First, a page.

The disabilities experienced by colour-blind people show us the biological advantages of colour vision in detecting targets, in segregating the visual field and in identifying particular objects or states. Human dichromats have especial difficulty in detecting coloured fruit against dappled foliage that varies randomly in luminosity; it is suggested that yellow and orange tropical fruits have co-evolved with the trichromatic colour vision of Old World monkeys. It is argued that the colour vision of man and of the Old World monkeys depends on two subsystems that remain parallel and independent at early stages of the visual pathway. The primordial subsystem, which is shared with most mammals, depends on a comparison of the rates of quantum catch in the short-and middle-wave cones; this system exists almost exclusively for colour vision, although the chromatic signals carry with them a local sign that allows them to sustain several of the functions of spatiochromatic vision. The second subsystem arose from the phylogenetically recent duplication of a gene on the X-chromosome, and depends on a comparison of the rates of quantum catch in the long-and middle-wave receptors. At the early stages of the visual pathway, this chromatic information is carried by a channel that is also sensitive to spatial contrast. The New World monkeys have taken a different route to trichromacy: in species that are basically dichromatic, heterozygous females gain trichromacy as a result of X-chromosome inactivation, which ensures that different photopigments are expressed in two subsets of retinal photoreceptor.
In his Uncommon Observations About Vitiated Sight, a collection of case reports published in 1688, Robert Boyle reproduces his notes on a gentlewoman whom he had examined some years earlier (Fig. 1). During an unidentified illness, apparently treated by fierce vesication, this unhappy maid had transiently gone blind. Visual function had gradually returned, and Boyle satisfied himself that she could read from a book and had good acuity.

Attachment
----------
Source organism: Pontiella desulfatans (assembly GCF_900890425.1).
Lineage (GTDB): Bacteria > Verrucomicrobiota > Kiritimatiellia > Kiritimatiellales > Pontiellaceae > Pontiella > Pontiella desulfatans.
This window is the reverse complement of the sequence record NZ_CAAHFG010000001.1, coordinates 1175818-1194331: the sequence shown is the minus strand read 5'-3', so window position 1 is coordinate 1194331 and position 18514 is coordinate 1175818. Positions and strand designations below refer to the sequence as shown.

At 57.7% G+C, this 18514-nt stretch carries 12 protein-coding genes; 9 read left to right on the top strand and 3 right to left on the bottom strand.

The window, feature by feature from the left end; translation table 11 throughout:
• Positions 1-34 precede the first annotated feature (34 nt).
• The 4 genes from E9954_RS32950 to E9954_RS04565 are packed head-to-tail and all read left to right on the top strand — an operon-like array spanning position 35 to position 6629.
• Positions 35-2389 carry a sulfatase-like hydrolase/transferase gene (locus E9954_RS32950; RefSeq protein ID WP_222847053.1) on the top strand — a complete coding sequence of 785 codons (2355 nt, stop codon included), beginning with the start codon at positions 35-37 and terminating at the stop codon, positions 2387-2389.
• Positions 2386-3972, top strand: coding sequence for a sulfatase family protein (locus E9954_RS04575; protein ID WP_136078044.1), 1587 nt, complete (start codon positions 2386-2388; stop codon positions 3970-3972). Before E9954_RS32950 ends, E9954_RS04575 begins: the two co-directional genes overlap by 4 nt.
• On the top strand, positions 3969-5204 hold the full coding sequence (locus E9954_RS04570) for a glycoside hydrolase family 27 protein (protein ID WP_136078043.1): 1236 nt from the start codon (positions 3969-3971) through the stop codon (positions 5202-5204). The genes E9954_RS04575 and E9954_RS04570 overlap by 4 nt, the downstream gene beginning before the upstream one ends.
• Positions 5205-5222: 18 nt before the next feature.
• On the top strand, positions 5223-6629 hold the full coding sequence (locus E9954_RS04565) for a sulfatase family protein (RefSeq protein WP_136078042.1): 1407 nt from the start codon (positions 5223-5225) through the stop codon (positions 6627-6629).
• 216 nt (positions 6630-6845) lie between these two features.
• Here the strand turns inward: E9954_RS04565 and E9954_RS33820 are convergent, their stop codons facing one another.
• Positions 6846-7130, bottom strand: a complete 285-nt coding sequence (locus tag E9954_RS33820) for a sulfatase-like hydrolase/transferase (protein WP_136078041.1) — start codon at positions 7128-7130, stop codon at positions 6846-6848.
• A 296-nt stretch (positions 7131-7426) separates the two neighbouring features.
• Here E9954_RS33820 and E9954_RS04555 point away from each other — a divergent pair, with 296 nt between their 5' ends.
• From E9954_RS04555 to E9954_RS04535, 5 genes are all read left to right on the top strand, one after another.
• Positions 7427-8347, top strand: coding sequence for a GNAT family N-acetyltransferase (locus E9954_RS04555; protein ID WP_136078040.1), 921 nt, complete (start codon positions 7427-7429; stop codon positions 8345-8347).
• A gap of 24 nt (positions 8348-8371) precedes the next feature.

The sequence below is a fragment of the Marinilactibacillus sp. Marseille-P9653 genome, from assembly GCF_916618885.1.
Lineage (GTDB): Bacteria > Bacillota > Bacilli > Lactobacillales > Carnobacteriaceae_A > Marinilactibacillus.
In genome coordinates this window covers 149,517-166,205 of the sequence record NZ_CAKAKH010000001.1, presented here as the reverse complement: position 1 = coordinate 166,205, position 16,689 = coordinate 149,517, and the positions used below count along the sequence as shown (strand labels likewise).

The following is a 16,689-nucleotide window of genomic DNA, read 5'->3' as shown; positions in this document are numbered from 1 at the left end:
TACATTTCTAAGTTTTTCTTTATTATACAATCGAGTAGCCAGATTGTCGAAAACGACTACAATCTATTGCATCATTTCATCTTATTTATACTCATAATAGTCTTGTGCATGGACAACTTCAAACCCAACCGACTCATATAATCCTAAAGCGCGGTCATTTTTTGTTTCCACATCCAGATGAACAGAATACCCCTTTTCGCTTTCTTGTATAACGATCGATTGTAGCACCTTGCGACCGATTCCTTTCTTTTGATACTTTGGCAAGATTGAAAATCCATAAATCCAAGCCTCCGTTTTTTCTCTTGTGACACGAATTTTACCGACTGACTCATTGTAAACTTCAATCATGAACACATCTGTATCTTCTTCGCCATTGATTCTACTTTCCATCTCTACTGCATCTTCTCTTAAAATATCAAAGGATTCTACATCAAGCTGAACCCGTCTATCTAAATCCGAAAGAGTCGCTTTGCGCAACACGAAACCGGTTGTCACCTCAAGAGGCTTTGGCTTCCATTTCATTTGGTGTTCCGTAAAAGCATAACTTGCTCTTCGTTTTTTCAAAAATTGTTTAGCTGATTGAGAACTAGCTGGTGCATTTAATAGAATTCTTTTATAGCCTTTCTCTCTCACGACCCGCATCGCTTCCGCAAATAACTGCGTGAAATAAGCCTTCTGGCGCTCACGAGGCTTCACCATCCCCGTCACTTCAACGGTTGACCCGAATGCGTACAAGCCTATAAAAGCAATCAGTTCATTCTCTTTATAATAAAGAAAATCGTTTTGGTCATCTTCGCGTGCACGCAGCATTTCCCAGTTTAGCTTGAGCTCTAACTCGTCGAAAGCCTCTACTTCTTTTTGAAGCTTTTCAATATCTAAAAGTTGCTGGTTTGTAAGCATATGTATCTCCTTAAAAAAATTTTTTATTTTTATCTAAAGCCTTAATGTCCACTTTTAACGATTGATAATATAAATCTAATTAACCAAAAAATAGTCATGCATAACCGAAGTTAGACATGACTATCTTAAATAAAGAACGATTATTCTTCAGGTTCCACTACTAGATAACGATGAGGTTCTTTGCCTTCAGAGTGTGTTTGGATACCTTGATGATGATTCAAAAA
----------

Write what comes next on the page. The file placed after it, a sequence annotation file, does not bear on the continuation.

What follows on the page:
‘…having pointed with my Finger at a part of the Margent, near which there was the part of a very little Speck, that might almost be covered with the point of a Pin; she not only readily enough found it out, but shewed me at some distance off another Speck, that was yet more Minute…’.
But what was most singular and strange for Boyle was that she was left with a permanent loss of colour vision: ‘…she can distinguish some Colours, as Black and White, but is not able to distinguish others, especially Red and Green…’.
Boyle’s early case of acquired achromatopsia, and similar cases described in modern times (e.g. Meadows, 1974; Damasio et al. 1980; Mollon et al. 1980), bear on one of the central themes of this symposium, the question of whether there are submodalities within each of the major sensory modalities: if colour vision can be disproportionately impaired, while processing of spatial detail remains relatively intact, then we must suspect that there is some independence between the analysis of colour and the analyses of other attributes of the retinal image. The issue is less new than we might suppose: as early as 1869, in discussing the recovery of spatial vision before chromatic vision in a patient recovering from optic neuritis, J. J. Chisholm asked explicitly ‘whether there are special nerve fibres, for the recognition of special colours, independent of those used in the clear definition of objects’.
But a second interest of Boyle’s gentlewoman lies in the practical expression of her disability.
‘…that when she had a mind to gather Violets, tho’ she kneeled in that Place where they grew, she was not able to distinguish them by the Colour from the neighbouring Grass, but only by the shape, or by feeling them.’ Her disability reminds us that we can best understand primate colour vision, and its evolution, by considering the price of not enjoying colour vision: what are the advantages that we should then forego?
The advantages of colour vision
Detection of targets against dappled backgrounds